All this begs the conclusion that just these top earners in recent years could increase their accumulated assets dramatically more than any other in the country - knowing that an estimated 40 percent of Germans at the end of the month have little or no money left to to build any assets.
And in all likelihood just those family businesses have benefited the most, whose lobby stands out with such astonishingly lamentable demeanor - and who, if you hear the complaints like that, would actually always donate one euro immediately; because politically everything goes awry in the country; at least for family entrepreneurs.
Since those concerned are reluctant to provide information, there is a sizeable lack of data to more accurately quantify the phenomenon. Nevertheless, everything speaks for the findings. And the fortune of the more fortunate may have been driven even harder this time by the good economy, as former DIW researcher Bartels. Already because Germany (family) companies as rarely before made money and then not reinvested, but have hoarded noticeably strong. The economy in the Dagobert-Duck trend.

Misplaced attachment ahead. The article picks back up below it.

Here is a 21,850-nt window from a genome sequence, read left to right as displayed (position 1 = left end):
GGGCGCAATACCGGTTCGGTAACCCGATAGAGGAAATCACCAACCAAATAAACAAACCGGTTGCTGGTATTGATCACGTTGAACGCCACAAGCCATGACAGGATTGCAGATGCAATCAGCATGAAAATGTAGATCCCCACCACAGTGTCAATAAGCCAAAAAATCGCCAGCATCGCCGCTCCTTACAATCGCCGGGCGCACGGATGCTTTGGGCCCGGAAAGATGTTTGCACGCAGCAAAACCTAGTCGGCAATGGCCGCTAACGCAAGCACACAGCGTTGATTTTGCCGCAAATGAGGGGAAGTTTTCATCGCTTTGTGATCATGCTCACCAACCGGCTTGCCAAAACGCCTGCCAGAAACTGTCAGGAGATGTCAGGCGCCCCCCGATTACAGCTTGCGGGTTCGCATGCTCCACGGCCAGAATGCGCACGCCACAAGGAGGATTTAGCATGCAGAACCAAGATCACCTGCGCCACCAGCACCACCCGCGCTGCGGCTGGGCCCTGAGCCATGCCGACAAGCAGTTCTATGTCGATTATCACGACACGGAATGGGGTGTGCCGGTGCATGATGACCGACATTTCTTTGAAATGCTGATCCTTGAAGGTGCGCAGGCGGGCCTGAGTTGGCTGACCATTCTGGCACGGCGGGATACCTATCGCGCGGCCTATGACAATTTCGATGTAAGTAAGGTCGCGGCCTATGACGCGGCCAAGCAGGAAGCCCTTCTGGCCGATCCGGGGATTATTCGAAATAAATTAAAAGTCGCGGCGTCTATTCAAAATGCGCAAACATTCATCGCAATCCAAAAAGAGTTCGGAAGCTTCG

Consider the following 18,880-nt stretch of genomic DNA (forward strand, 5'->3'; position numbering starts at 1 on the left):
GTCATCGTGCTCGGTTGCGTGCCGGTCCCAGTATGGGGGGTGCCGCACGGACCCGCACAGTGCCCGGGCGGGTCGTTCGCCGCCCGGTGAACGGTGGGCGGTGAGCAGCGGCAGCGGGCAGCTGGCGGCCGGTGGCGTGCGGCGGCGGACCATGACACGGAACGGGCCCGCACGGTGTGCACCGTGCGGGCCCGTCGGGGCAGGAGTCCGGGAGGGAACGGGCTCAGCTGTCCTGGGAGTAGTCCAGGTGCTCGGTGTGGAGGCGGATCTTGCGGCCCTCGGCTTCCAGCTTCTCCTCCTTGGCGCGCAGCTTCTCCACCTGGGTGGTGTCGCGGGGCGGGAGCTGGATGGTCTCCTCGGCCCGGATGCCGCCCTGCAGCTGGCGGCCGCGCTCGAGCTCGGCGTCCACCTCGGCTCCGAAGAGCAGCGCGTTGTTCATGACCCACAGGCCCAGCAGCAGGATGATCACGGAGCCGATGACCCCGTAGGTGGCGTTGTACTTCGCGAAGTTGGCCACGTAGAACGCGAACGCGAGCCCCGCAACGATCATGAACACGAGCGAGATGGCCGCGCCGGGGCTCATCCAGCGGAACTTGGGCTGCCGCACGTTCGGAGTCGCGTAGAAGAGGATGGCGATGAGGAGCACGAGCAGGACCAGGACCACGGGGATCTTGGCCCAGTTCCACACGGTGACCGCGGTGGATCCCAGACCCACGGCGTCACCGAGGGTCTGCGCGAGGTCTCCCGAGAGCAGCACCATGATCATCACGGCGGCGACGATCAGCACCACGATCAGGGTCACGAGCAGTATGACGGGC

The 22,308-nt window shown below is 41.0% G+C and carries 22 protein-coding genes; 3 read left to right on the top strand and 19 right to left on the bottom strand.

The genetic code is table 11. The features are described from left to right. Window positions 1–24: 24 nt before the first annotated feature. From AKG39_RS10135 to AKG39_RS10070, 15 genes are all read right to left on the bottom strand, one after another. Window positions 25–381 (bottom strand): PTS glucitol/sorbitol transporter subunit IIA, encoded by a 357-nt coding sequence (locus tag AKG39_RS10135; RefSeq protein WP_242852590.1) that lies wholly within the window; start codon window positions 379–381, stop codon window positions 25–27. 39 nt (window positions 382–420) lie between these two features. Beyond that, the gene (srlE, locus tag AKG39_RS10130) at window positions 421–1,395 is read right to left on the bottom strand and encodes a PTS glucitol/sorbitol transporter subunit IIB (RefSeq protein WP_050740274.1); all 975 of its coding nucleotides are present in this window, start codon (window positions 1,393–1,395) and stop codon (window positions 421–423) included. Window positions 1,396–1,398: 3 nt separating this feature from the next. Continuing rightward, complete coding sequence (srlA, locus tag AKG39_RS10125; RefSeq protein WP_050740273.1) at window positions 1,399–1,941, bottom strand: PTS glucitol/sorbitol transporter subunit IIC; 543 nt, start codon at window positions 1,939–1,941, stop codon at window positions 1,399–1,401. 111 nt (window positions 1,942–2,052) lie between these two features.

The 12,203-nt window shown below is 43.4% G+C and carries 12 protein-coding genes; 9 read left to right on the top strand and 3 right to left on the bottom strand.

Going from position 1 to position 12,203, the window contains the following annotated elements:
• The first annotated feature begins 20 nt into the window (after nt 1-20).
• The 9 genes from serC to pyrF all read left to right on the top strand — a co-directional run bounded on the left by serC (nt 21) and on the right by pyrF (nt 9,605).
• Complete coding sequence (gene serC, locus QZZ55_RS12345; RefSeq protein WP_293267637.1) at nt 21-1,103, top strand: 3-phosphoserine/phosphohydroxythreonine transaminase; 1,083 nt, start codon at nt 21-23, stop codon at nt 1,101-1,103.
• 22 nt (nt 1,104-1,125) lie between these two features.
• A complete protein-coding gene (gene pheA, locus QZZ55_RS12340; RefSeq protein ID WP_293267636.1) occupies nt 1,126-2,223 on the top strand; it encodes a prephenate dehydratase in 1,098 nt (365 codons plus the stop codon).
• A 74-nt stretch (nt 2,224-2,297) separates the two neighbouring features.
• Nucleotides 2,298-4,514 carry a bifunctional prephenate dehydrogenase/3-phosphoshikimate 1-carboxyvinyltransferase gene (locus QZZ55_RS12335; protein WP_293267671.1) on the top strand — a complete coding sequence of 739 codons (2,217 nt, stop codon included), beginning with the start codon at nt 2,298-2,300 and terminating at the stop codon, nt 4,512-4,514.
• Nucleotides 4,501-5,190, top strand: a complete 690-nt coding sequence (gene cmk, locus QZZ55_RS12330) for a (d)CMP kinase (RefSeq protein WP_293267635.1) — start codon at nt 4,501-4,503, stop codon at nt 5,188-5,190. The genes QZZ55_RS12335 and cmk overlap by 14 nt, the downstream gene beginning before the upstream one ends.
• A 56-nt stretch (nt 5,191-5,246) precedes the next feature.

Taking the fact that the upper 0.01 percent of income earners to almost 80 percent are family entrepreneurs, so Bartels, one can imagine what wave of power has come over those affected.
Once again: All this one can treat the person concerned - and find it human as well. And there is certainly more to do in the face of acute danger of recession than to quickly introduce a wealth tax.
Grotesque is only to pretend after such a financial blessing, as if we have to worry about the existence of our family business acutely, just because the Finance Minister ponders, even in Germany wealthy again slightly more to finance the public life and future infrastructure. This benefits our esteemed family businesses.
Class struggle is something else.